WILPF UK (Women’s International League for Peace and Freedom), the oldest women’s international peace organisation, is appalled at – and mourns – the suffering, devastation and lives lost in more than a year of war in Ukraine. One Irish military analyst estimates that between 800 and 1,000 young people from opposing forces are being killed every day, while the civilian dead, including children, go uncounted. WILPF calls for an immediate cease to hostilities, and for strategic and political differences to be addressed by the observation of international law and through mediation to reach a negotiated settlement.
Instead, over the last bloody and destructive year, both the Russian Government as the aggressor and the Ukrainian leaders, in their efforts to defend their position spurred on by the US and its NATO allies, have fatally chosen military escalation. They are depending on the same belligerent perspective that spectacularly failed to deliver peace after the carnage across Europe brought about by the war in Europe, named by Europeans ‘The First World War’. As WILPF has recorded throughout its history, reckless rhetoric and the absence of any meaningful efforts at diplomacy cannot deliver lasting peace.
The UN and all of its members have a compelling responsibility to act in this situation. A year has passed since the UN General Assembly resolution in March 2022 urging “the immediate peaceful settlement of the conflict between the Russian Federation and Ukraine through political dialogue, negotiation, mediation and other peaceful means.” The international community relies on Member States’ compliance with the UN’s efforts to solve its disputes and should not initiate autocratic responses that impact on other Member States.
Instead of initiating peace talks, or at least identifying places where parties might work together to address a shared concern, NATO alliance countries are fuelling military escalation by supplying ever more powerful weapon systems to Ukraine, in some cases as a preference to diplomatic effort, and Russia is now putting Belarus under pressure to compromise its existing nuclear obligations under the Nuclear Non-Proliferation Treaty.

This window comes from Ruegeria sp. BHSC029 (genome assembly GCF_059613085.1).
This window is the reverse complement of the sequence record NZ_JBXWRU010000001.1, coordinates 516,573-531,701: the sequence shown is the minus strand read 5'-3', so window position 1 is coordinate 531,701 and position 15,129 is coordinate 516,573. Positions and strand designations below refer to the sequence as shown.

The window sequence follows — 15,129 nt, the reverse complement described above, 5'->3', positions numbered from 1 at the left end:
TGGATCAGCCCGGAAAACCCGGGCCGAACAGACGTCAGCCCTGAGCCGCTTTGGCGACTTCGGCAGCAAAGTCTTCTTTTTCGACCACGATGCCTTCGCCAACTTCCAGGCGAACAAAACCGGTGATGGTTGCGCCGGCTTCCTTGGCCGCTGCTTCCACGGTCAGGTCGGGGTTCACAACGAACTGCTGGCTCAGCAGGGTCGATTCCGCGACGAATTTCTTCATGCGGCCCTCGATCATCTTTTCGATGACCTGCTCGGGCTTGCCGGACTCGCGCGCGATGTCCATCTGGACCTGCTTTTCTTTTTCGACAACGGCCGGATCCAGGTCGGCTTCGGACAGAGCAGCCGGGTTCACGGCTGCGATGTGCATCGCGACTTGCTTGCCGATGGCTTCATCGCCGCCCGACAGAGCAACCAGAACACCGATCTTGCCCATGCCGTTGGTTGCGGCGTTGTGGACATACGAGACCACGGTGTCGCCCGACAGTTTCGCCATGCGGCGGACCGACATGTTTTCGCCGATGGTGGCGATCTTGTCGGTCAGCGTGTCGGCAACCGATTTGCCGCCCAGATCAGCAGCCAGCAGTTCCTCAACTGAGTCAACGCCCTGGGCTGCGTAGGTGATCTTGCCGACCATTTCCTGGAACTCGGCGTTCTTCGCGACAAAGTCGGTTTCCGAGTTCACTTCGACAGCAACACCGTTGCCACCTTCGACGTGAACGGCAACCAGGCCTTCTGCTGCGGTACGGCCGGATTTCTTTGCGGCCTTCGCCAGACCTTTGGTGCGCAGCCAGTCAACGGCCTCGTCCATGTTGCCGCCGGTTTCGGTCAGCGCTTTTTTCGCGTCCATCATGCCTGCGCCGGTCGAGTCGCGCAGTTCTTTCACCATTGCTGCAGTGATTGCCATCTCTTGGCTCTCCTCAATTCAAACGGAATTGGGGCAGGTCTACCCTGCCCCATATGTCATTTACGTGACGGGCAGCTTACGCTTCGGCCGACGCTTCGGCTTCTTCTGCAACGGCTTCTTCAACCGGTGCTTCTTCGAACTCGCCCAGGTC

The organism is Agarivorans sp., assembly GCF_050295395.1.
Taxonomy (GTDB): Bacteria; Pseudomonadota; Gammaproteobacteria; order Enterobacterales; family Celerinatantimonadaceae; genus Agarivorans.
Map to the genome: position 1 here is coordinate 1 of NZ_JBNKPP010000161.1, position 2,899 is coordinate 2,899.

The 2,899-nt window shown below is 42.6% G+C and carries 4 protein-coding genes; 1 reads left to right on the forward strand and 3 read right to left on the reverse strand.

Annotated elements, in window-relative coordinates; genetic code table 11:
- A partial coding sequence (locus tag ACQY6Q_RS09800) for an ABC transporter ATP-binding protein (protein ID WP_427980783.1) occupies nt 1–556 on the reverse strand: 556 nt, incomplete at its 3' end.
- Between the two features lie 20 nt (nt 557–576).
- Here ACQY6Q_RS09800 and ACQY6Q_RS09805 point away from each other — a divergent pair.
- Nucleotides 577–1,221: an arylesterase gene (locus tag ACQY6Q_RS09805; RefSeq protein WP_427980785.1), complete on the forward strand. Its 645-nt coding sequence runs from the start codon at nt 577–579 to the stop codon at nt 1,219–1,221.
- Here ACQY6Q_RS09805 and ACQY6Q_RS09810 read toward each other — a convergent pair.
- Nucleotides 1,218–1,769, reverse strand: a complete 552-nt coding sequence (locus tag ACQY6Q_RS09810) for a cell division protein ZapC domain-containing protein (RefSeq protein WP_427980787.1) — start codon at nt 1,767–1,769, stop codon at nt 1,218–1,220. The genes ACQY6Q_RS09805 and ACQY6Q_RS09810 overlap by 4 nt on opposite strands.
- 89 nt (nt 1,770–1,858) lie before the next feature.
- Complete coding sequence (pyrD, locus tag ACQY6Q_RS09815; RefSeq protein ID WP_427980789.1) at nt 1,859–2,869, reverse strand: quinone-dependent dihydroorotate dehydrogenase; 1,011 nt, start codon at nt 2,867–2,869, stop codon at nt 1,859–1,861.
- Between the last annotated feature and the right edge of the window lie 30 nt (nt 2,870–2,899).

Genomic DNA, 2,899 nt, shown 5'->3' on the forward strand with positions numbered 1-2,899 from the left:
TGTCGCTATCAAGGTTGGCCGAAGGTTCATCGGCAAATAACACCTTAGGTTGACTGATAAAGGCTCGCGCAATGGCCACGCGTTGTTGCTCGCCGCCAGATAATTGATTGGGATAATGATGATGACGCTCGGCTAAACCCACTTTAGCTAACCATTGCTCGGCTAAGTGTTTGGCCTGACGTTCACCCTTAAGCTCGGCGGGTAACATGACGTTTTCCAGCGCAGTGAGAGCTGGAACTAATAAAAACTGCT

This ill-considered and wasteful war is already inflicting on Europe ongoing loss of life, destruction of vital infrastructure, damage to the environment and colossal emissions of carbon. The effect on the climate, the environment and global food supplies will impact for far longer than the lifetimes of the world leaders who are responsible. An even more dangerous consequence of this escalation is the risk of a direct confrontation between two countries that possess about 90% of all nuclear weapons in the world. The start of nuclear weapons use carries a mortal risk to the planet and everything on it as the likely end-game. Attacks on or near major nuclear power stations could be as likely a catalyst as so-called tactical nuclear weapons, use of which would make recovery from the disaster impossible.
Governments everywhere must recognise that, unless we destroy ourselves and the planet completely, peace talks will come eventually and so it makes the only sense to work to ensure that this is the option that should be escalated by all means possible. It is imperative that UN Member States take immediate actions. Here are WILPF’s four demands:
- Support, safe spaces and amnesty should be arranged for all war resisters and protestors, including those who have left their country to avoid being drafted into the army or at risk of imprisonment for speaking out against the war. This means reviewing border control and refugee policies.
- The international community could make efforts to broker a bilateral commitment to a no-go zone around the nuclear power stations to reduce the risk of inadvertent nuclear escalation (this could even bring some of the protagonists into the negotiation chamber without attaching unacceptable conditions).
- Opportunities for even limited ceasefire agreements must be sought and taken.
- Women’s voices (as the most affected victims) from grass roots initiatives must be listened to and their needs put at the top of the peace initiative, with experienced women survivors included as active agents in negotiations for ceasefires, no-go zones and other initiatives that could de-escalate the immediate effects of the war and eventually taking part in negotiated settlement.
We plead with Russia and Ukraine to enter negotiations directly, on neutral ground, and with a mutually agreeable mediator.